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Surgeon sought in $150-million fraud ring still at large, D.A. says

Attorney Benjamin N. Gluck addresses the court in Los Angeles on Sept. 25. Authorities said Oct. 6 that a surgeon accused of masterminding the scheme was still at large, despite an earlier announcement that he had been captured in Germany.

Attorney Benjamin N. Gluck addresses the court in Los Angeles on Sept. 25. Authorities said Oct. 6 that a surgeon accused of masterminding the scheme was still at large, despite an earlier announcement that he had been captured in Germany.

(Mark Boster / Los Angeles Times)

For years, the whereabouts of Dr. Munir Uwaydah have been something of a mystery.

Los Angeles County prosecutors said they suspected the surgeon fled the country for Lebanon after one of his associates was arrested on a murder charge in 2010.

But the mystery appeared to have been solved last month when the L.A. County district attorney’s office announced that Uwaydah had been arrested in Germany on suspicion of masterminding a massive insurance fraud scheme and was awaiting extradition.

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On Tuesday, however, a district attorney’s spokeswoman backtracked, saying that Uwaydah remained at large.

“We were previously informed by the appropriate international authorities that he was in custody in Germany,” Jane Robison wrote in a short email to several reporters. “We were subsequently advised that he is not in custody.”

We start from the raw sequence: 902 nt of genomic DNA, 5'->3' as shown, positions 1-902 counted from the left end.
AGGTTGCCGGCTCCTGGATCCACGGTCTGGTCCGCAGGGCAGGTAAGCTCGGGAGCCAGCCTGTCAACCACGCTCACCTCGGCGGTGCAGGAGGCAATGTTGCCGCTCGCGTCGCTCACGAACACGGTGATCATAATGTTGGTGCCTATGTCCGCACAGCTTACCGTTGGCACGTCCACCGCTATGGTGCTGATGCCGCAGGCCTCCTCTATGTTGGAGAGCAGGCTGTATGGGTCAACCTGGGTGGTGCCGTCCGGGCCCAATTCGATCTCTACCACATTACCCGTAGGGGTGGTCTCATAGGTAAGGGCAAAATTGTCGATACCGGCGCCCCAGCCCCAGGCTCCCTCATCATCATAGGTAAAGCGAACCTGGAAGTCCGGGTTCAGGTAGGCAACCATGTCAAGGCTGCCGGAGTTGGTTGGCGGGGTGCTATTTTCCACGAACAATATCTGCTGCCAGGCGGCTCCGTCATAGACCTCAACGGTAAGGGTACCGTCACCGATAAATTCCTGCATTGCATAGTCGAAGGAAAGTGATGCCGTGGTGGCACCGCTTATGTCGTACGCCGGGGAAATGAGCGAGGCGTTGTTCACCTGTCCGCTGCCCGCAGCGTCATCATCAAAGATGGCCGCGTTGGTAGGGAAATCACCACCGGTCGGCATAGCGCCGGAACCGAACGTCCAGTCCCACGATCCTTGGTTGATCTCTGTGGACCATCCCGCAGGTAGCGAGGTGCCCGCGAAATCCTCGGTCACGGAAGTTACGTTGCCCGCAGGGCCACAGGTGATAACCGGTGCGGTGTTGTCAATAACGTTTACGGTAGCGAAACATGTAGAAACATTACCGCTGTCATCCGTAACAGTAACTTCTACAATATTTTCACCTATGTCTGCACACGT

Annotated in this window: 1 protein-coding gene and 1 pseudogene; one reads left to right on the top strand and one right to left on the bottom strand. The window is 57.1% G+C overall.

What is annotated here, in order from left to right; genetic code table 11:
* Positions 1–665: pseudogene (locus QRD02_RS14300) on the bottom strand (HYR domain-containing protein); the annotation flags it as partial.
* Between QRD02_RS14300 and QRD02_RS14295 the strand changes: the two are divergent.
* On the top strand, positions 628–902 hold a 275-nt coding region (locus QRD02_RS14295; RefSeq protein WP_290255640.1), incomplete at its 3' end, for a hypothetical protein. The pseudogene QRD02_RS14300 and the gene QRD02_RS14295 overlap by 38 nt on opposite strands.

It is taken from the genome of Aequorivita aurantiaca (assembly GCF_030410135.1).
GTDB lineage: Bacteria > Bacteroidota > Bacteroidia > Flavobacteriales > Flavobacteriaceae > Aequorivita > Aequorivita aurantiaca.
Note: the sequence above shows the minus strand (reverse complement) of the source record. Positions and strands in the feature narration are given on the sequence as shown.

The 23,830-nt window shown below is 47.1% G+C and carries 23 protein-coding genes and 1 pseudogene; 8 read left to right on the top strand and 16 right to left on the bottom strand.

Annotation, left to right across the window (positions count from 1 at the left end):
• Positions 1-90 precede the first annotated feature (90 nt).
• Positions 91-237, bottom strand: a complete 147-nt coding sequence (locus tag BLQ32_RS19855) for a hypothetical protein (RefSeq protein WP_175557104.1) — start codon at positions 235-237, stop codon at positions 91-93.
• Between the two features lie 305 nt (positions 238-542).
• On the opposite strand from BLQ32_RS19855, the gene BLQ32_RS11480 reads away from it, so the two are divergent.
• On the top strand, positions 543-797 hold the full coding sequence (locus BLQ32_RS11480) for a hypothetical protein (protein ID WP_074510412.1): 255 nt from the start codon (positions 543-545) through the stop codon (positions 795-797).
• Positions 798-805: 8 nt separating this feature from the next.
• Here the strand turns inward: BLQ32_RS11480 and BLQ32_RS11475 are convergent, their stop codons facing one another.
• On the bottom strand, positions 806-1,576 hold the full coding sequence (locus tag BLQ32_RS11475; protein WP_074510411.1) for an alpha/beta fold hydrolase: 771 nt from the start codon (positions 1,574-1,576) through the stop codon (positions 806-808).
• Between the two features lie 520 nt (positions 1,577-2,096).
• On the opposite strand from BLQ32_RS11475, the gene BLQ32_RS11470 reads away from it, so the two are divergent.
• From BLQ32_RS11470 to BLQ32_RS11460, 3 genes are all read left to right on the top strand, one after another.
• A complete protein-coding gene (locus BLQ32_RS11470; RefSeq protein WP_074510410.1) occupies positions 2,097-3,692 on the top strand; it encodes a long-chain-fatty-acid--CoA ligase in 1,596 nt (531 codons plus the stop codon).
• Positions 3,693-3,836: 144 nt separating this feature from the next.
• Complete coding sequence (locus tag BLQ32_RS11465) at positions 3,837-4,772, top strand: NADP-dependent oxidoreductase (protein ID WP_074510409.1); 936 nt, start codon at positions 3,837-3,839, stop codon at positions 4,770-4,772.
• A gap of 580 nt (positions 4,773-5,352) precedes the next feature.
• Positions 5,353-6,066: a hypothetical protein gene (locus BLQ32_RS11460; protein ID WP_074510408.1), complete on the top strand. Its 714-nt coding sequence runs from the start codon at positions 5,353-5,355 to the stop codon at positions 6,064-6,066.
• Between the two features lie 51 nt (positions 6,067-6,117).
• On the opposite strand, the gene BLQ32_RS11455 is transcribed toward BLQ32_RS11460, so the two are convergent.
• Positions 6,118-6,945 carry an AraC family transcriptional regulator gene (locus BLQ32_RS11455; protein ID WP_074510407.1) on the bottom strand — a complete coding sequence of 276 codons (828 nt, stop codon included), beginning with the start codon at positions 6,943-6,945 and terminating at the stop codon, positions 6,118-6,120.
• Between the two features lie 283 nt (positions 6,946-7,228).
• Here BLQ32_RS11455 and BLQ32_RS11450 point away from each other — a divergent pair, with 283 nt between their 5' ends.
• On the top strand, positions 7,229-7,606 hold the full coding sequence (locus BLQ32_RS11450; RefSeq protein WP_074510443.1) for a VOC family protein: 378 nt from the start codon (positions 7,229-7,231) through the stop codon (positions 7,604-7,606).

Robison did not provide an explanation, saying in the email that the statement would be the office’s only comment.

Indictments unsealed last month accuse Uwaydah, 49, of running one of California’s largest insurance fraud schemes. More than a dozen other people accused of taking part in the scheme are in custody.

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More than $150 million was fraudulently billed to insurance companies, the district attorney’s office alleged, saying those involved hid the money in shell bank accounts. Millions of dollars were transferred to accounts in Lebanon and Estonia, according to a bail motion filed by prosecutors.

According to grand jury testimony, the conspirators billed insurers for huge amounts of medication that patients never received. Prosecutors say kickbacks were paid to attorneys and go-betweens in exchange for illegal patient referrals.

The charges in the case are laid out in two indictments that allege conspiracy, insurance fraud, aggravated mayhem and “capping,” which entails illegal patient referrals, as well as other crimes.

Two years ago, jurors acquitted one of the other defendants in the case, Kelly Soo Park, of murdering 21-year-old Juliana Redding in her Santa Monica home in March 2008. Prosecutors have previously said that Uwaydah gave payments totaling six figures to Park and her family before the slaying and before Park’s arrest on the murder charge.

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Uwaydah, who wasn’t charged in Redding’s death and has denied any wrongdoing, fled when he became a person of interest in the murder case, according to prosecutors’ bail motion, which said authorities had considered the fraud as a possible motive for the killing.

During Park’s murder trial, a prosecutor told jurors that Redding was killed five days after her father broke off business negotiations with her ex-boyfriend, Uwaydah.

For more Southern California crime news, follow @lacrimes.

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